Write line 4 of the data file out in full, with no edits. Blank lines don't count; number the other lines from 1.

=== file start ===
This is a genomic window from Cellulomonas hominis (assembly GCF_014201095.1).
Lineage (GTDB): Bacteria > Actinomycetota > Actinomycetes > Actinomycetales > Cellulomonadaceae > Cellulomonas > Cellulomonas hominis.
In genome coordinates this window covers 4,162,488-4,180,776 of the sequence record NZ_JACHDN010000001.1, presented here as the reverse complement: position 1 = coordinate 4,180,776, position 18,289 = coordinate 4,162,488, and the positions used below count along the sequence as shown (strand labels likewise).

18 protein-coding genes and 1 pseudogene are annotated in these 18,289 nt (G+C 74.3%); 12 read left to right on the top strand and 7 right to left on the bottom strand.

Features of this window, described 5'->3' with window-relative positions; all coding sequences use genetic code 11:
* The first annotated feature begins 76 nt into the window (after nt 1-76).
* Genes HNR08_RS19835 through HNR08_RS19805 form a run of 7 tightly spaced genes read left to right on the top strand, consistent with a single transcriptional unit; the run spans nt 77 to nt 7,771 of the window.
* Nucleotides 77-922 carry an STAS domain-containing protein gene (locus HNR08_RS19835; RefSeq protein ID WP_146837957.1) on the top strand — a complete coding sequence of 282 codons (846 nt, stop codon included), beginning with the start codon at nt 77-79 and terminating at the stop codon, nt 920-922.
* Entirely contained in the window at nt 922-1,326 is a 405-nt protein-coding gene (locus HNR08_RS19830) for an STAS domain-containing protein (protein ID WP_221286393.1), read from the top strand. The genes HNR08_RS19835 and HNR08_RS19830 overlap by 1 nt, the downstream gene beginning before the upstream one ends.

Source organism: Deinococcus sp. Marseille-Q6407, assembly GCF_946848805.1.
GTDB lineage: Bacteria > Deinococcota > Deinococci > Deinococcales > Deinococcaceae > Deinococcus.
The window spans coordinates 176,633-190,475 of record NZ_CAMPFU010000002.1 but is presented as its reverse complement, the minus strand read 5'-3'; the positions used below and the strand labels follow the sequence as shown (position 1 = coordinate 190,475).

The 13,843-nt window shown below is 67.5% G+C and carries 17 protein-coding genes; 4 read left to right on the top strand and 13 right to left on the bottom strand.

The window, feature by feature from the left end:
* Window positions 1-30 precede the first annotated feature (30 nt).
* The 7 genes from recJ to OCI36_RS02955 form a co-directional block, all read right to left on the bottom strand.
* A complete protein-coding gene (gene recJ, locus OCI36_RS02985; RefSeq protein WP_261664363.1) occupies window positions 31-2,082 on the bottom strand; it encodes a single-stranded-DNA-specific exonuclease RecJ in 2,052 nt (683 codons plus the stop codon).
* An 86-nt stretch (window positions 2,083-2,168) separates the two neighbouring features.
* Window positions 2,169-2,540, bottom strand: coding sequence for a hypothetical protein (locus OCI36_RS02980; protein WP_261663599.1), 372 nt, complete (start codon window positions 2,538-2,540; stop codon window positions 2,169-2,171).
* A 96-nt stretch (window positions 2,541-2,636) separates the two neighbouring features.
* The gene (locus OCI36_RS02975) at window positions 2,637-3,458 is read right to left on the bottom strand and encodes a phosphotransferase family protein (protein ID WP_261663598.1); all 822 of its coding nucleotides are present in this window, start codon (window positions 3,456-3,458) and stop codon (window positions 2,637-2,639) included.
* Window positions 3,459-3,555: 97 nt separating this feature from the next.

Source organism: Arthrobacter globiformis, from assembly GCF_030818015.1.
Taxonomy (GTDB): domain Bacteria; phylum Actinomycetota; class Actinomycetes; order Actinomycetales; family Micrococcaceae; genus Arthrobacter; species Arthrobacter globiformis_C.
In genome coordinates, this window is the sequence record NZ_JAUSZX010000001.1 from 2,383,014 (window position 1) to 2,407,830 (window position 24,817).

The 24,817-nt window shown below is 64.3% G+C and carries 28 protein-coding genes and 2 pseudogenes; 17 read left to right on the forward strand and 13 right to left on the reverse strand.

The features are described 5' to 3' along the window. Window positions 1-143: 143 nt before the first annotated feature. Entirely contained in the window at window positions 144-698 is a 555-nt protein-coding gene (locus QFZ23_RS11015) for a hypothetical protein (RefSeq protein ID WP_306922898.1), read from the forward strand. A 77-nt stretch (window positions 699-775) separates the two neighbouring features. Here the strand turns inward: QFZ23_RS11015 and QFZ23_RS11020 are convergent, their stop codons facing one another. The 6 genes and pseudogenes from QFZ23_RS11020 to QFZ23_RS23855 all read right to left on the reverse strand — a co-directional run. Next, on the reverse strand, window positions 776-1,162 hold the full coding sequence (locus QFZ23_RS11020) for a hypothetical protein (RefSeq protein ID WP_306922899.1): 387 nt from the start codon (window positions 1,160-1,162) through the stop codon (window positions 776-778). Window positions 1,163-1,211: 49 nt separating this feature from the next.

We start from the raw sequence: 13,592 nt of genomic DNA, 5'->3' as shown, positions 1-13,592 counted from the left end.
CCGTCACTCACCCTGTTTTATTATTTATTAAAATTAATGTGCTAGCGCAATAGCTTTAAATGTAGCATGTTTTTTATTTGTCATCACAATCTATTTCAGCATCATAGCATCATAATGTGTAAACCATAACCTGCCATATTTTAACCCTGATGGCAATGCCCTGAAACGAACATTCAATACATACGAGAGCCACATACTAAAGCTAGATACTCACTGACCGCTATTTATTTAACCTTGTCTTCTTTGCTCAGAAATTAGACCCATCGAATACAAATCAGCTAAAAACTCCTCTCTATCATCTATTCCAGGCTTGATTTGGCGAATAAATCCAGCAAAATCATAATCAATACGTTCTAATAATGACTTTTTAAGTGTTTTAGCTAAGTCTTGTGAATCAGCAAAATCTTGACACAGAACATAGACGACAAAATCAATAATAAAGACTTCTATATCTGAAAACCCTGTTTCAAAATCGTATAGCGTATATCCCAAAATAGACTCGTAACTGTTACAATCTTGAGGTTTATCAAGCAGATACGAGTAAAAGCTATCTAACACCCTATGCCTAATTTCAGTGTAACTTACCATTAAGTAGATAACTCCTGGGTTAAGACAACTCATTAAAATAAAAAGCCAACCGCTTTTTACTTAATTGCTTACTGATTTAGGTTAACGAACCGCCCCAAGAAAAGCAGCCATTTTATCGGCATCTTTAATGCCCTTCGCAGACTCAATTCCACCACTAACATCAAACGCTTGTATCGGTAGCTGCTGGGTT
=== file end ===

18 protein-coding genes and 1 pseudogene are annotated in these 18,289 nt (G+C 74.3%); 12 read left to right on the top strand and 7 right to left on the bottom strand.